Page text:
For much of the winter though, Myburgh had to negotiate government COVID guidelines and restrictions while planning the squad’s training programmes. At times, only two players could come into train at one time.

“Credit to the girls – they were terrific – and the staff. They were stretched and the girls responded really well to getting in and each player doing what they needed to do to develop themselves. I’ve seen a big improvement in the physical side, our fitness, our strength as a group and also the skill side.”

A stint playing in the Women’s County T20 has been useful preparation – a competition in which Farrant lifted the trophy as captain of a victorious Kent side.

Natasha Farrant © Getty Images

Natasha Farrant is confident her side can put in a much improved display this season. © Getty Images

Richard Bedbrook, Regional Director of Cricket for London and South East, was encouraged by what he says was a noticeable improvement in standards in that county T20 competition, particularly in games between Surrey and Kent. It’s another sign of how standards are rising in the region.

For now though, attention turns to Stars’ opening two fixtures this Bank Holiday weekend including a tricky encounter on Monday (May 31) against last year’s dominant champions Southern Vipers.

Vice-captain Bryony Smith says the Vipers are the team to beat. Stars will be looking for revenge after Georgia Adams’ team overwhelmed them last year by 111 runs. Their second encounter last season was closer, but Vipers still emerged victorious by four wickets.

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“We play them close to the start of the season and hopefully we can go into that and put a real mark down and say, right we’re here to compete,” she says. “If we beat the champions then teams are going to fear us, so let’s aim for Monday!”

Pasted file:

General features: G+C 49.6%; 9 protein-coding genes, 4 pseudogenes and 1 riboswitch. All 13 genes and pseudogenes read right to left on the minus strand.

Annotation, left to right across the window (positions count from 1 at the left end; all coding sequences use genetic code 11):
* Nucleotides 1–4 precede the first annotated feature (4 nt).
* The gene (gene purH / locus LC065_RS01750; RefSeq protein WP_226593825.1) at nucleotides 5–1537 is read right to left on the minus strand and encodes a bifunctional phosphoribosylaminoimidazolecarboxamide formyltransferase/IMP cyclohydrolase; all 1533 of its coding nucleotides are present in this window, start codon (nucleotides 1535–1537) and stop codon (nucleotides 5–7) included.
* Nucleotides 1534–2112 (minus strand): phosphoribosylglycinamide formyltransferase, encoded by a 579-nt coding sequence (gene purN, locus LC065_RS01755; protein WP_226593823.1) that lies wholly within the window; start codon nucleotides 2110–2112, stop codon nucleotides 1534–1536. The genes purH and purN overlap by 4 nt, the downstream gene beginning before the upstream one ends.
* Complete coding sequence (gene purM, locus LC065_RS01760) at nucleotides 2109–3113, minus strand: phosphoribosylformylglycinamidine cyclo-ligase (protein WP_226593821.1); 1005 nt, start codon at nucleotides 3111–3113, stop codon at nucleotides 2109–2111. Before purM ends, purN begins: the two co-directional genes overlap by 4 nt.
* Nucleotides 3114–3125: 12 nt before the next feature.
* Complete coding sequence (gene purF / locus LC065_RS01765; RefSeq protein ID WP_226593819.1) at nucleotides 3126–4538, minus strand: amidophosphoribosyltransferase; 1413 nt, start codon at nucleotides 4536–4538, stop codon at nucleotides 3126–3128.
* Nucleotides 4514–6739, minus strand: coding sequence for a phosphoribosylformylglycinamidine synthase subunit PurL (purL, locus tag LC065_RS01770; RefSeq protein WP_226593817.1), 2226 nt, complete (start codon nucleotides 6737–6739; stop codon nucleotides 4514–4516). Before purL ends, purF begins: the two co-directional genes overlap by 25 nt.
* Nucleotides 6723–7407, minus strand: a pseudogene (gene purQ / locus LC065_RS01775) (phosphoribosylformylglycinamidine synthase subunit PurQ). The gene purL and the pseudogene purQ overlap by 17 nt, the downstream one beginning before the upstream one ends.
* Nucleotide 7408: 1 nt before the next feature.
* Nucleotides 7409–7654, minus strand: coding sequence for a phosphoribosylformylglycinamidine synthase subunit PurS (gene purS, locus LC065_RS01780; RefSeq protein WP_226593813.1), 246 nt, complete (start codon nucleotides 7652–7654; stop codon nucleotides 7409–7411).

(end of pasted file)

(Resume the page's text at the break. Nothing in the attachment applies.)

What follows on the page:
Cranstone gives her thoughts on the summer ahead: “Maybe we didn’t quite fulfil our potential last season and I just think we’re in such a different place this year.”

“We need to just take every game as it comes, every side is looking really strong. Like ourselves, everyone’s put in a really hard shift over the winter. If we can really push for those wins in every game, then we’re going to be in a really good place.”

Fast bowling allrounder Alice Davidson-Richards agrees: “I don’t think we’ve fully shown how well we can bat and how well we can bowl and put that together.”

“So, it’s exciting going forward into the season, being able to nail both batting and bowling in a game. Obviously, Southern Vipers are there, but I’d be pretty chuffed beating everyone. Every game, for me is there for us to win.”